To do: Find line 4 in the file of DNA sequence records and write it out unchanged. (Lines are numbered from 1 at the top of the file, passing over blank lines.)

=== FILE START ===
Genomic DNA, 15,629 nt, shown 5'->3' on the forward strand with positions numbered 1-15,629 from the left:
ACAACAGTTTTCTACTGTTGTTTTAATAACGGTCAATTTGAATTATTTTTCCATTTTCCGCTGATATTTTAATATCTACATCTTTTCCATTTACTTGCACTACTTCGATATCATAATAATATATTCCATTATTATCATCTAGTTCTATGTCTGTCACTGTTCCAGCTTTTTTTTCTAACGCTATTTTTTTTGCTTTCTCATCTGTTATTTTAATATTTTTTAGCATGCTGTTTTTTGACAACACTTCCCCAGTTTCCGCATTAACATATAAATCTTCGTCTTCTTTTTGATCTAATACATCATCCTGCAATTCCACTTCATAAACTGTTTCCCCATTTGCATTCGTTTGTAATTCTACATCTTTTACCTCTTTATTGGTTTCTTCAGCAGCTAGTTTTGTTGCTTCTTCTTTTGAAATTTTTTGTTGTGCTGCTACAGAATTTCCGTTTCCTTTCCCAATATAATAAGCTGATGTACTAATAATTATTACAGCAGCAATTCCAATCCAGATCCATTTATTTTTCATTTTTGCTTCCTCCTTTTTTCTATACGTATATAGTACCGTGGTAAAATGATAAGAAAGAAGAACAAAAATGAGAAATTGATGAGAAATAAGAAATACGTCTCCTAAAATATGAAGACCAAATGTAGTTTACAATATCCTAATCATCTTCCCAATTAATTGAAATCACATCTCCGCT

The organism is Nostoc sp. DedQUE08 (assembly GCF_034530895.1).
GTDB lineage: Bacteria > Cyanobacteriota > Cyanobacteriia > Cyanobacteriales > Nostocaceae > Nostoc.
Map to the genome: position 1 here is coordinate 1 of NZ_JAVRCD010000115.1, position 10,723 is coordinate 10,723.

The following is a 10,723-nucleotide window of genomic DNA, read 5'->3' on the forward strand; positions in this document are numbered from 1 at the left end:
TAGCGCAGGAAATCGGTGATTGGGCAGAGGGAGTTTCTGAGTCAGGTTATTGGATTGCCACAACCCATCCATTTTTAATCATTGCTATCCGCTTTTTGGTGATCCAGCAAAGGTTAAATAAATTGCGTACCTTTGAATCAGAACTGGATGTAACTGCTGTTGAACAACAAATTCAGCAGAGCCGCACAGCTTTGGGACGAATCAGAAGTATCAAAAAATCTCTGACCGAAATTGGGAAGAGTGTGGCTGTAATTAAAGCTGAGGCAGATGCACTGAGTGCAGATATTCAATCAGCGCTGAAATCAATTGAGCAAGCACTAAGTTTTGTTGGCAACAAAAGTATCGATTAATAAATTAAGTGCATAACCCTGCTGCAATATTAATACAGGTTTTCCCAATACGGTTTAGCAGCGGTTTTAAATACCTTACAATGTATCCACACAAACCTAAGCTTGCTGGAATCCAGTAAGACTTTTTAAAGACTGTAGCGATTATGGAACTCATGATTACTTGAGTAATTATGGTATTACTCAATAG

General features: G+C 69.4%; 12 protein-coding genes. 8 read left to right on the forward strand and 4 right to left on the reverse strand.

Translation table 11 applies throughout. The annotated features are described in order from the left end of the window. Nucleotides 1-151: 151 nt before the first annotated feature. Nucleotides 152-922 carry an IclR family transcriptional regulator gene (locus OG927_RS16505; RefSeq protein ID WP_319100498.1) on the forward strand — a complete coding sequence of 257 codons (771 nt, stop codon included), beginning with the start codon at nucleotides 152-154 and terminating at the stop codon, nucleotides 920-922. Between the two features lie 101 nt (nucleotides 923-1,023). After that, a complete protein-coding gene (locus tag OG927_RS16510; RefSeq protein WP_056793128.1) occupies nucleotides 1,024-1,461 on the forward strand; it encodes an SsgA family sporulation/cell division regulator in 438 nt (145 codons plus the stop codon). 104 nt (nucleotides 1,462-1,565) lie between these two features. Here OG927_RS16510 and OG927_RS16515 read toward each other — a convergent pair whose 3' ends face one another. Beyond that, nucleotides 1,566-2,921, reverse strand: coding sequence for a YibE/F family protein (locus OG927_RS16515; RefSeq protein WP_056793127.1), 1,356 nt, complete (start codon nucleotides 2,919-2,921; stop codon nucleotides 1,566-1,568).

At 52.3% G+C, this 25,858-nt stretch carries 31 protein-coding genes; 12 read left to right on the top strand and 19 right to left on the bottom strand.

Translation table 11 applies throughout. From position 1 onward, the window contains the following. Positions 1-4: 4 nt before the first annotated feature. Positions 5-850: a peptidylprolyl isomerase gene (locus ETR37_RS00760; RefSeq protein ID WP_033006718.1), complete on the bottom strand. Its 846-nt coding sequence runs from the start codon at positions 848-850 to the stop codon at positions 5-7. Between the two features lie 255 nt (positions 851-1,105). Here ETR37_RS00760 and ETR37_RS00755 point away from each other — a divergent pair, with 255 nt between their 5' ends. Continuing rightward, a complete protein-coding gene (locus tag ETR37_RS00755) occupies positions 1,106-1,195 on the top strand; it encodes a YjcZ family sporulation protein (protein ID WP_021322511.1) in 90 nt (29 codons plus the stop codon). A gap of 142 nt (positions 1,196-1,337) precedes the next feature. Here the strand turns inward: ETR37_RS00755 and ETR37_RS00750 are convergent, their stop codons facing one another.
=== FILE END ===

GTDB lineage: Bacteria > Cyanobacteriota > Cyanobacteriia > Cyanobacteriales > Nostocaceae > Nostoc.